The sound is even worse.

After doing some more research, it turns out that there are many sound issues. Many people seem to have the problem that the sound comes first and the visual lags behind. That comes mainly from the fact, that the video signal has to be dealt with and it takes some time to calculate the operational encoding etc. with such a data heavy HDMI signal.

But in my case, the SOUND actually comes late. It seems that the apple OS is first processing the Thunderbolt signal and then it connects the Line-In. This could be due to calculation limitations on my computer or just a design-"flaw" ( internal technical limitation ). I could not figure that out, for me here in Kenya not having a "newer" MBP with more calc power or more memory.

The only solution I could think of, is to take the sound out of the 5D Mark III and to connect a 3.5 jack to phono cable to the Intensity Shuttle. In that way i hoped that the sound and the video gets mixed into one signal that actually is itself synced to each other...even maybe in its entire form delayd...

But after doing all doesn't. Sound is still significantly delayed in Telestream Wirecast preview. Actually so much, that it is virtually unusable.

BUT: After recording in some testfile...i realized...its actually pretty much in sync. And that is awesome.

The biggest problem still is the amount of data. We have quite big data chunks that need to be converted to a lower res signal ( for online transmission ) and that can actually eat up quite some processing power. Maybe it could be even too much for my little machine, which would end up in quite a delay on the receiving end.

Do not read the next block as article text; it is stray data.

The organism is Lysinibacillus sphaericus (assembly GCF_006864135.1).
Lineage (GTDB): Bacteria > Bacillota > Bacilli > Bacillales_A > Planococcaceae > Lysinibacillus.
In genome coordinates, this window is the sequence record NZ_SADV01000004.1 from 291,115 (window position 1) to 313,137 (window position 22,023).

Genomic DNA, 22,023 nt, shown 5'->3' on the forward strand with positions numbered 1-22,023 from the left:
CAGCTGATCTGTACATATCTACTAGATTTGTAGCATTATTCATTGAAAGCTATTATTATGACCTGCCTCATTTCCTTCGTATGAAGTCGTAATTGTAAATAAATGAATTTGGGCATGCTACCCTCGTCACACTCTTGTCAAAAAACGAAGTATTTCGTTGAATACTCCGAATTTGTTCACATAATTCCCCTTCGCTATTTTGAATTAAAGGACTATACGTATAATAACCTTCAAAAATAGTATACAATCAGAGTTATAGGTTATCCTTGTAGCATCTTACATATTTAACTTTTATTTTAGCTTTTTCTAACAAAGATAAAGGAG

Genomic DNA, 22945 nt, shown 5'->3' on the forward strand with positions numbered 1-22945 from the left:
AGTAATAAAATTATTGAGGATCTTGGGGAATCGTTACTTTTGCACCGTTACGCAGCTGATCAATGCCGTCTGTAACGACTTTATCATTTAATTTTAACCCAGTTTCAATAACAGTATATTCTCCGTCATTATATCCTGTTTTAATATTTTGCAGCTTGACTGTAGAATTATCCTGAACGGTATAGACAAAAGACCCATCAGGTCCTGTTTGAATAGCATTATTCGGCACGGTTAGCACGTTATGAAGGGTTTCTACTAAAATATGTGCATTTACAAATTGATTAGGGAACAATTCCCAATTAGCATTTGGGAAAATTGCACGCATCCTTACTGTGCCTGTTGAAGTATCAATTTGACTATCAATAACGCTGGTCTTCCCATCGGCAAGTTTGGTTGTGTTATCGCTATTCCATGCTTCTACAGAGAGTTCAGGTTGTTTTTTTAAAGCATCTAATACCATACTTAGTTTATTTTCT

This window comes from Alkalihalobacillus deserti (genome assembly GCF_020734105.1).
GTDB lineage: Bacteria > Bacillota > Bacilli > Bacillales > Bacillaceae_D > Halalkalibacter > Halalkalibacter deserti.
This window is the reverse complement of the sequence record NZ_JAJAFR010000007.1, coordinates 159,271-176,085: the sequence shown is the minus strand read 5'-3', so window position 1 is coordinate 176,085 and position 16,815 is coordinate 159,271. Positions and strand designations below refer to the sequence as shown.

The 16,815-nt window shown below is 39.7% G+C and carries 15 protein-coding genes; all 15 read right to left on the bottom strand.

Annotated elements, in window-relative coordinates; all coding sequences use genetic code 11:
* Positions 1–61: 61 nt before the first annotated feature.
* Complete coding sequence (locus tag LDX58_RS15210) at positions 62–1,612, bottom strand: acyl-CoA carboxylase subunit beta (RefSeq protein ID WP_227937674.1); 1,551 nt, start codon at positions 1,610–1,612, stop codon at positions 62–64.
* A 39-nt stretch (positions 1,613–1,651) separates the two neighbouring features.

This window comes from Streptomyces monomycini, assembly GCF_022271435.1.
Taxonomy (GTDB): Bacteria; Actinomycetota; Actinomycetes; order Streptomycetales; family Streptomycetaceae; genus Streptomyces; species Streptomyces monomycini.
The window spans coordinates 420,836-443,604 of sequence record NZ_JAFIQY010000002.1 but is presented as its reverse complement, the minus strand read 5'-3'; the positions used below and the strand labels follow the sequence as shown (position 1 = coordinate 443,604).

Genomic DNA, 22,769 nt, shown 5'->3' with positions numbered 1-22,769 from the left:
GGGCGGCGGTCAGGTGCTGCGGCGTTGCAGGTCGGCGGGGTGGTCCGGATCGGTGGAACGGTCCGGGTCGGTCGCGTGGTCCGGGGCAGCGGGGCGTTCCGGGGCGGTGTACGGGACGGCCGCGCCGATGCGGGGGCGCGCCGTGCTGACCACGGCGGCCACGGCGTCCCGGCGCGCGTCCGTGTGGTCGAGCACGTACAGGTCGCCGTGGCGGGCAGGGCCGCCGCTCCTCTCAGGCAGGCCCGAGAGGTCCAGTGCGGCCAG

Using Telestream Wirecast i was testing it with UStream to some other computer and the lag was just enormous. But this could originate from quite some different issues...internet speed on the othe side, my own internet speed, encoding/decoding on the receiving end etc.

My assesment so far: online Live broadcasts via DSLR's can work, if the internet speed is fast enough, the computer is a powerful machine that can decode/encode the HDMI signal in a good timeframe and the receiving end of the broadcast isn't a bottle neck either. So, many "IF's" in the end.

UPDATE: based on the BM documentation of the Desktop Video drivers for the whole Intensity series etc. the driver settings ( which, remember, you access via the OSX Settings window ) as apparently the functionality to convert the high res HDMI signal to something more usable for Live-Streaming. Unfortunately, it doesn't really seem to work. Absolutely independent on what I click on the drop down menu on the OSX version of the drivers, its all the same in the end ( on top of it all, the manual screenshot looke like nothing as I get with the 9.7.5 drivers on my mac ):

UPDATE: Looks like there is no real-time down conversion in the Intensity Shuttle during capture. Only during playback by software. That means, you can't let the Shuttle do the dirty work for you and most likely you need a REALLY FAST machine.

Just also for info, here are the specs of the computer i used for this test:

MacBook Pro , model late 2011
iCore7i 2.2 Ghz
8 GB Ram
AMD Radeon HD 6750 M

Keine Kommentare:

Kommentar veröffentlichen